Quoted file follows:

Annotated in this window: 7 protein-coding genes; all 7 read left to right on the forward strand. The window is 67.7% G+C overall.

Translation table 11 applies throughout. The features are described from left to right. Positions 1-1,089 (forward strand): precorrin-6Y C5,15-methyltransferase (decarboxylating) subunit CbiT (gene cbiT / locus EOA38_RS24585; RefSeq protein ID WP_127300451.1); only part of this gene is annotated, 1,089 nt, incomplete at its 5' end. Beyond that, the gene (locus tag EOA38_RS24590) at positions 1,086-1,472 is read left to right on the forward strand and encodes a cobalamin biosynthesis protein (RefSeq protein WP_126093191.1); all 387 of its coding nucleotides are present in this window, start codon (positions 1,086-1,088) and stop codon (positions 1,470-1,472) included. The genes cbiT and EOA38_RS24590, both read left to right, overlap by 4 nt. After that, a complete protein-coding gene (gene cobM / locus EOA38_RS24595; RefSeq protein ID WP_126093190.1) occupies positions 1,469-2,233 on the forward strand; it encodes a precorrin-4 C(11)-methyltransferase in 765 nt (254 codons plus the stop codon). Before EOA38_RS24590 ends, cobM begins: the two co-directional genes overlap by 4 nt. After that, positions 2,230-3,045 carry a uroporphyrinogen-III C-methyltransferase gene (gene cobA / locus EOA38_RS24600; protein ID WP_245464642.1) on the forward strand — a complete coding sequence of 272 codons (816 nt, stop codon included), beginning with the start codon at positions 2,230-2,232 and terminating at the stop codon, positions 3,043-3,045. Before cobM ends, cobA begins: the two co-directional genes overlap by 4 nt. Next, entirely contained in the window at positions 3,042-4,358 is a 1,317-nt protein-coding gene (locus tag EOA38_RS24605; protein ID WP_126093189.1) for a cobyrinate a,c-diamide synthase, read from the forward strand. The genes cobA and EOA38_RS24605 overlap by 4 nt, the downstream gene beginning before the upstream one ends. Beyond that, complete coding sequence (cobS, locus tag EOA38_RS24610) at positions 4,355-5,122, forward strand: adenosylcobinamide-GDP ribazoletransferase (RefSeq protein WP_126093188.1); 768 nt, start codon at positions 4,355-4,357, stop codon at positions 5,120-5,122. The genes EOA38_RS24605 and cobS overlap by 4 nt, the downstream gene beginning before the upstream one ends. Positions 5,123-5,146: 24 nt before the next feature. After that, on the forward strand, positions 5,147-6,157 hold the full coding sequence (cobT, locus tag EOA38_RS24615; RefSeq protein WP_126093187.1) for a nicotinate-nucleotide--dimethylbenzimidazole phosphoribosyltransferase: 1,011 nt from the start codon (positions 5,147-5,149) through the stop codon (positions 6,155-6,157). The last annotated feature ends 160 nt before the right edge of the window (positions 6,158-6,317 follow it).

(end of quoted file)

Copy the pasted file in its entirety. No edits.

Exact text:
Annotated in this window: 7 protein-coding genes; all 7 read left to right on the forward strand. The window is 67.7% G+C overall.

Translation table 11 applies throughout. The features are described from left to right. Positions 1-1,089 (forward strand): precorrin-6Y C5,15-methyltransferase (decarboxylating) subunit CbiT (gene cbiT / locus EOA38_RS24585; RefSeq protein ID WP_127300451.1); only part of this gene is annotated, 1,089 nt, incomplete at its 5' end. Beyond that, the gene (locus tag EOA38_RS24590) at positions 1,086-1,472 is read left to right on the forward strand and encodes a cobalamin biosynthesis protein (RefSeq protein WP_126093191.1); all 387 of its coding nucleotides are present in this window, start codon (positions 1,086-1,088) and stop codon (positions 1,470-1,472) included. The genes cbiT and EOA38_RS24590, both read left to right, overlap by 4 nt. After that, a complete protein-coding gene (gene cobM / locus EOA38_RS24595; RefSeq protein ID WP_126093190.1) occupies positions 1,469-2,233 on the forward strand; it encodes a precorrin-4 C(11)-methyltransferase in 765 nt (254 codons plus the stop codon). Before EOA38_RS24590 ends, cobM begins: the two co-directional genes overlap by 4 nt. After that, positions 2,230-3,045 carry a uroporphyrinogen-III C-methyltransferase gene (gene cobA / locus EOA38_RS24600; protein ID WP_245464642.1) on the forward strand — a complete coding sequence of 272 codons (816 nt, stop codon included), beginning with the start codon at positions 2,230-2,232 and terminating at the stop codon, positions 3,043-3,045. Before cobM ends, cobA begins: the two co-directional genes overlap by 4 nt. Next, entirely contained in the window at positions 3,042-4,358 is a 1,317-nt protein-coding gene (locus tag EOA38_RS24605; protein ID WP_126093189.1) for a cobyrinate a,c-diamide synthase, read from the forward strand. The genes cobA and EOA38_RS24605 overlap by 4 nt, the downstream gene beginning before the upstream one ends. Beyond that, complete coding sequence (cobS, locus tag EOA38_RS24610) at positions 4,355-5,122, forward strand: adenosylcobinamide-GDP ribazoletransferase (RefSeq protein WP_126093188.1); 768 nt, start codon at positions 4,355-4,357, stop codon at positions 5,120-5,122. The genes EOA38_RS24605 and cobS overlap by 4 nt, the downstream gene beginning before the upstream one ends. Positions 5,123-5,146: 24 nt before the next feature. After that, on the forward strand, positions 5,147-6,157 hold the full coding sequence (cobT, locus tag EOA38_RS24615; RefSeq protein WP_126093187.1) for a nicotinate-nucleotide--dimethylbenzimidazole phosphoribosyltransferase: 1,011 nt from the start codon (positions 5,147-5,149) through the stop codon (positions 6,155-6,157). The last annotated feature ends 160 nt before the right edge of the window (positions 6,158-6,317 follow it).